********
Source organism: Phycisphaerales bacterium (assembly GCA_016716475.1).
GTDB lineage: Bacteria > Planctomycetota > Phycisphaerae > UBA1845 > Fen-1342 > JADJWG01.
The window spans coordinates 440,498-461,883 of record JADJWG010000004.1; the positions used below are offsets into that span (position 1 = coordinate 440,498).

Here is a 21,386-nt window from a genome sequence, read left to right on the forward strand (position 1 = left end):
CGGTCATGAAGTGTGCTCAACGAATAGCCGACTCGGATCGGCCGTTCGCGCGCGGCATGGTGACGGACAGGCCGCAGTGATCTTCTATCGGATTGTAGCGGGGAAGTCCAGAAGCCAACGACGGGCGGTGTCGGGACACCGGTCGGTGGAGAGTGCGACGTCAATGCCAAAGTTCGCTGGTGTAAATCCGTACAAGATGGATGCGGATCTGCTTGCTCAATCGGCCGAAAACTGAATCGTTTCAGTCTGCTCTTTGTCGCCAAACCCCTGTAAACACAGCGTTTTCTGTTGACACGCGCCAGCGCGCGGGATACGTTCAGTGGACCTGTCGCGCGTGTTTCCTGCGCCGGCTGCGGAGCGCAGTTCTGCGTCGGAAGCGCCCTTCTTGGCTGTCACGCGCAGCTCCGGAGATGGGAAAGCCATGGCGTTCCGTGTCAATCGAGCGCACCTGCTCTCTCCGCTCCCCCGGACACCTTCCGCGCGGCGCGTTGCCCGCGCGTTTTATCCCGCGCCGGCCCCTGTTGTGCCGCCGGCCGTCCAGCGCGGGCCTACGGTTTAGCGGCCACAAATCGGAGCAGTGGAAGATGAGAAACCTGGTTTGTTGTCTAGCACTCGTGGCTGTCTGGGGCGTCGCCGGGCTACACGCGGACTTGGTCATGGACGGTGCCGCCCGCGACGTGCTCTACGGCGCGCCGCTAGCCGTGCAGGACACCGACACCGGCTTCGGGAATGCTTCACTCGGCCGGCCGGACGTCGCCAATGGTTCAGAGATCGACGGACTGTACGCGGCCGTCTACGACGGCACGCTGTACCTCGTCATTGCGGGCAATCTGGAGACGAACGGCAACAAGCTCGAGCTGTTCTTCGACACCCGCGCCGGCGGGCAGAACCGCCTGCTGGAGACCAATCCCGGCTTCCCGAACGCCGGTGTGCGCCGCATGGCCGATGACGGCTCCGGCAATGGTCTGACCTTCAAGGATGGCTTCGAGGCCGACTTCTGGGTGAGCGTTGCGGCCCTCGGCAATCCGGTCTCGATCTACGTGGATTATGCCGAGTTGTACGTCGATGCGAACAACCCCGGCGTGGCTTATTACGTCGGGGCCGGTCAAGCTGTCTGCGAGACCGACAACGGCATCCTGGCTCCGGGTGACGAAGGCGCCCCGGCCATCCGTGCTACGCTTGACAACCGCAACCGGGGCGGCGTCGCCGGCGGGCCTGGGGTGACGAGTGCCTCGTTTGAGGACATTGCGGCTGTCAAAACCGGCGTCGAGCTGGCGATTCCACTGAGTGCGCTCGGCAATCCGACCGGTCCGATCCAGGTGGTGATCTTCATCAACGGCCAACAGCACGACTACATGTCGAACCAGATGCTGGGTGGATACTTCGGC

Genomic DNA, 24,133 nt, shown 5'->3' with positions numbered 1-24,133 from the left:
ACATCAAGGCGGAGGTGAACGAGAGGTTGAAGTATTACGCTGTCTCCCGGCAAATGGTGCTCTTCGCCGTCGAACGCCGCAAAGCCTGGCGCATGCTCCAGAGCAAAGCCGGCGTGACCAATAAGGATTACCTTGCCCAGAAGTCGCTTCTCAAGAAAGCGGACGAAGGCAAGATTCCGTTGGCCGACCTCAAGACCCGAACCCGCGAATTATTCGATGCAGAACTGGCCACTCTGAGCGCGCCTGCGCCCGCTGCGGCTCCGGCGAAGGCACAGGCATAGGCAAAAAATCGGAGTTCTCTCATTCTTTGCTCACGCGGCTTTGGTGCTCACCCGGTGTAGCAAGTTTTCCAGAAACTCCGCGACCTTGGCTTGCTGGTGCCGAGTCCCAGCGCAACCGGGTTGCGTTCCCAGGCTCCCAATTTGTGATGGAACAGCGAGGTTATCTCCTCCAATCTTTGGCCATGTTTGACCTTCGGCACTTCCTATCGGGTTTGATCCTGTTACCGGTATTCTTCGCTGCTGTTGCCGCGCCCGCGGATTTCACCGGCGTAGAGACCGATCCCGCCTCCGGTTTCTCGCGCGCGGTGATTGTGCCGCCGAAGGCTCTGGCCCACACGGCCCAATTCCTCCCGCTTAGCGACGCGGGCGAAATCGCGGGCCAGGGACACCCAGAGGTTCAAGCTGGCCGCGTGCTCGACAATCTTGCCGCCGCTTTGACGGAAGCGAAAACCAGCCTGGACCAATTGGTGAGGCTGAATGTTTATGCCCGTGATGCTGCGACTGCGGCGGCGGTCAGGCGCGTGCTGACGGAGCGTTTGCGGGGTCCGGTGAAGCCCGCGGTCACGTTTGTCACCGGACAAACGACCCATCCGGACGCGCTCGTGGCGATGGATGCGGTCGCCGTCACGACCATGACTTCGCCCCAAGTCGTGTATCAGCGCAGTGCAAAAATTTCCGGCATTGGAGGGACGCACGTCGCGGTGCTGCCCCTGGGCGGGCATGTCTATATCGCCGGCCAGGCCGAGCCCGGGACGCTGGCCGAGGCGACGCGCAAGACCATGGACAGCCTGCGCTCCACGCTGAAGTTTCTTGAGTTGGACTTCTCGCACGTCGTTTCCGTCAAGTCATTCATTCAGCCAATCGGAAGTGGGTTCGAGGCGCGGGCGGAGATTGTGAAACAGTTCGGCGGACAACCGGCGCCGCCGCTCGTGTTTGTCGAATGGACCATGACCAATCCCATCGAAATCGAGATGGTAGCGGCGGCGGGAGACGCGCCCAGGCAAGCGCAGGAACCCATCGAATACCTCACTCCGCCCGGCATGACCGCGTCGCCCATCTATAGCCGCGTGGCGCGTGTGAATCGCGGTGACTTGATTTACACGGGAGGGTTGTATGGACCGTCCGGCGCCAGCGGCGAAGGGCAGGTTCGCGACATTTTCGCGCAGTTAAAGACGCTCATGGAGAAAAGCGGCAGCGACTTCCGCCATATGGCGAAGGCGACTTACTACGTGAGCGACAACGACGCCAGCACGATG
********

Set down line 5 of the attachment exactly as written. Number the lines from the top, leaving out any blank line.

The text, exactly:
CGGTCATGAAGTGTGCTCAACGAATAGCCGACTCGGATCGGCCGTTCGCGCGCGGCATGGTGACGGACAGGCCGCAGTGATCTTCTATCGGATTGTAGCGGGGAAGTCCAGAAGCCAACGACGGGCGGTGTCGGGACACCGGTCGGTGGAGAGTGCGACGTCAATGCCAAAGTTCGCTGGTGTAAATCCGTACAAGATGGATGCGGATCTGCTTGCTCAATCGGCCGAAAACTGAATCGTTTCAGTCTGCTCTTTGTCGCCAAACCCCTGTAAACACAGCGTTTTCTGTTGACACGCGCCAGCGCGCGGGATACGTTCAGTGGACCTGTCGCGCGTGTTTCCTGCGCCGGCTGCGGAGCGCAGTTCTGCGTCGGAAGCGCCCTTCTTGGCTGTCACGCGCAGCTCCGGAGATGGGAAAGCCATGGCGTTCCGTGTCAATCGAGCGCACCTGCTCTCTCCGCTCCCCCGGACACCTTCCGCGCGGCGCGTTGCCCGCGCGTTTTATCCCGCGCCGGCCCCTGTTGTGCCGCCGGCCGTCCAGCGCGGGCCTACGGTTTAGCGGCCACAAATCGGAGCAGTGGAAGATGAGAAACCTGGTTTGTTGTCTAGCACTCGTGGCTGTCTGGGGCGTCGCCGGGCTACACGCGGACTTGGTCATGGACGGTGCCGCCCGCGACGTGCTCTACGGCGCGCCGCTAGCCGTGCAGGACACCGACACCGGCTTCGGGAATGCTTCACTCGGCCGGCCGGACGTCGCCAATGGTTCAGAGATCGACGGACTGTACGCGGCCGTCTACGACGGCACGCTGTACCTCGTCATTGCGGGCAATCTGGAGACGAACGGCAACAAGCTCGAGCTGTTCTTCGACACCCGCGCCGGCGGGCAGAACCGCCTGCTGGAGACCAATCCCGGCTTCCCGAACGCCGGTGTGCGCCGCATGGCCGATGACGGCTCCGGCAATGGTCTGACCTTCAAGGATGGCTTCGAGGCCGACTTCTGGGTGAGCGTTGCGGCCCTCGGCAATCCGGTCTCGATCTACGTGGATTATGCCGAGTTGTACGTCGATGCGAACAACCCCGGCGTGGCTTATTACGTCGGGGCCGGTCAAGCTGTCTGCGAGACCGACAACGGCATCCTGGCTCCGGGTGACGAAGGCGCCCCGGCCATCCGTGCTACGCTTGACAACCGCAACCGGGGCGGCGTCGCCGGCGGGCCTGGGGTGACGAGTGCCTCGTTTGAGGACATTGCGGCTGTCAAAACCGGCGTCGAGCTGGCGATTCCACTGAGTGCGCTCGGCAATCCGACCGGTCCGATCCAGGTGGTGATCTTCATCAACGGCCAACAGCACGACTACATGTCGAACCAGATGCTGGGTGGATACTTCGGC